Recent trends in mafia investment in Europe have revealed a move towards more ‘limited’, flexible mafias, less focused on violence and more on financial manipulation and control. This has produced a variety of governmental and institutional responses throughout Europe, such as the Anti-Mafia Commission of the European Parliament. Although this has experienced limited success, with some skepticism regarding this penal approach. Professor Ernesto Savona, Director of Transcrime, argues that “international confiscation” rather than “anti-mafia legislation” will prove more effective, with “more cooperation between national police and more training.” Critically, Savona concludes that the ties between dirty and clean capital need to be cut. Regarding investigative cooperation, the European Public Prosecutor’s Office also experienced considerable failures, despite some positive co-ordination it remains limited in terms of complete EU negotiations. Meanwhile, individual cooperation procedures remain burdened, with different standards in national legislation within the EU, often seeing organised crime largely as an Italian problem, underestimating the transnational dimension.
Money laundering investigations are smoother as European legislation on it is more uniform and consistent. The practice, however, is not uniform. There is a permeability to the borders of European countries which facilitates the development of organised crime. Fabrizio Fantini, head of international relations at DIA, explains for example that “judges want proof given before approving the wiretaps. This makes it hard to investigate, for example, unexplained wealth, or a clan that is in the process of forming. That is why we insist on preventive measures, such as ensuring that no license is granted to dangerous persons. “As in Europe, borders exist only for judges and law enforcement; a license for online gambling obtained in Austria can be made valid throughout the EU because of free movement. He goes on to address the legislative loopholes which are regularly exploited by crime organisations. “The Netherlands Antilles are part of the Netherlands, but the European Arrest Warrant doesn’t apply there. And the criminals know it.” It’s a short way from the Antilles to Cayman and then we come up against the issue of non-traceable financial assets. Interestingly, Fantini concludes, “Offshore accounts are central to the fight.” “And with Brexit, who’s to say that the UK won’t become a tax haven?”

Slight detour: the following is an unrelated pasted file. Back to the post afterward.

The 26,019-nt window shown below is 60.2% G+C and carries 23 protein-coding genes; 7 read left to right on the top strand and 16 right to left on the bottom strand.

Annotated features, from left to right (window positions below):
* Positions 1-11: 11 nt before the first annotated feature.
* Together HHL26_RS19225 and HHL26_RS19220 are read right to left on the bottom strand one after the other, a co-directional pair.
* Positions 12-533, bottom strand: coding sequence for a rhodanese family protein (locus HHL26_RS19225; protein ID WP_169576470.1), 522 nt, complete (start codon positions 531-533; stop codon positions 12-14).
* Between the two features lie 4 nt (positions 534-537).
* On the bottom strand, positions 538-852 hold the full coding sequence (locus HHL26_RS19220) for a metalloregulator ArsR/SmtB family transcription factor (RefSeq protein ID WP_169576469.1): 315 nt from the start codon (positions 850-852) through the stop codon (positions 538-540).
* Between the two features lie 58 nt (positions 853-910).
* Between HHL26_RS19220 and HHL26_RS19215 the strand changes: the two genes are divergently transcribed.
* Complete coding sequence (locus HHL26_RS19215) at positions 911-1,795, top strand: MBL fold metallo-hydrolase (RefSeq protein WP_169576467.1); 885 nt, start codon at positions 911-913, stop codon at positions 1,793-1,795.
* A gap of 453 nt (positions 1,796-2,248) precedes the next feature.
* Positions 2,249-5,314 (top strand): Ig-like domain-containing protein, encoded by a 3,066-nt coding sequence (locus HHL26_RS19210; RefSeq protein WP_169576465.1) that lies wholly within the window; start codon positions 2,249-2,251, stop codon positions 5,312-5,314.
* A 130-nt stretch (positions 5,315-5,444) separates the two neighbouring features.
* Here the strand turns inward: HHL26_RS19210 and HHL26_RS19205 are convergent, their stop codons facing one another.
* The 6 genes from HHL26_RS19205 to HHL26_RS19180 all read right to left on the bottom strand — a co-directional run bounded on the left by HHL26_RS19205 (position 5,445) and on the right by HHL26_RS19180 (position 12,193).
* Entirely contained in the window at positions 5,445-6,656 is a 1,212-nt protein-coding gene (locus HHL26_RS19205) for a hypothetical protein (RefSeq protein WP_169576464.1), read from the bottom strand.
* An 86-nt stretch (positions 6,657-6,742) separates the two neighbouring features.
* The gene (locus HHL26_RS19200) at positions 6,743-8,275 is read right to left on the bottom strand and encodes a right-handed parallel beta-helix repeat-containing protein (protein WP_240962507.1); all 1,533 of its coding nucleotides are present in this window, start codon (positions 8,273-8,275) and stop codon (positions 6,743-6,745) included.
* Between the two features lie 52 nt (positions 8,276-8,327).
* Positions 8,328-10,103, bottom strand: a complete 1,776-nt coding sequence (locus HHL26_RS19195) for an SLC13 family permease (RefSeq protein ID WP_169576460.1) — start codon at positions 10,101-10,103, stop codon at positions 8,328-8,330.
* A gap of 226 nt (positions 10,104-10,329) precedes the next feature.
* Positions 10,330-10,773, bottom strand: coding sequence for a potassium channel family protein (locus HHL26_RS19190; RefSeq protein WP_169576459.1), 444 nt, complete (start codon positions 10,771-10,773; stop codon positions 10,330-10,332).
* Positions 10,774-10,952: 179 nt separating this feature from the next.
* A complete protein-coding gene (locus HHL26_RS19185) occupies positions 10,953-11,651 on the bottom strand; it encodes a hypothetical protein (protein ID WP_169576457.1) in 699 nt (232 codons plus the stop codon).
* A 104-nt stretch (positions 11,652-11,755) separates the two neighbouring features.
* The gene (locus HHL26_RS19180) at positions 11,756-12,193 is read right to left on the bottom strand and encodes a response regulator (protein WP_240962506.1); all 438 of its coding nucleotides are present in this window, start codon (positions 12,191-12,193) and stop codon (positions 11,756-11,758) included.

From local to national politics; and individual economic institutions to transnational conglomerates; to single towns or major metropolitan centres, the tentacles of organised crime stretch across and deeply into the landscape of Europe. This was the first in a series of articles exploring the relationship between organised crime, politics and economics in Europe, drawing out the processes of infiltration and corruption. As well as how the European Union and other states are attempting to combat the pervasive issues associated with organised crime, both historically and contemporarily.
The next article in this series will focus on the ‘Italian Question’, how the country has become synoymous with organised crime and the epicenter of modern developments across Europe.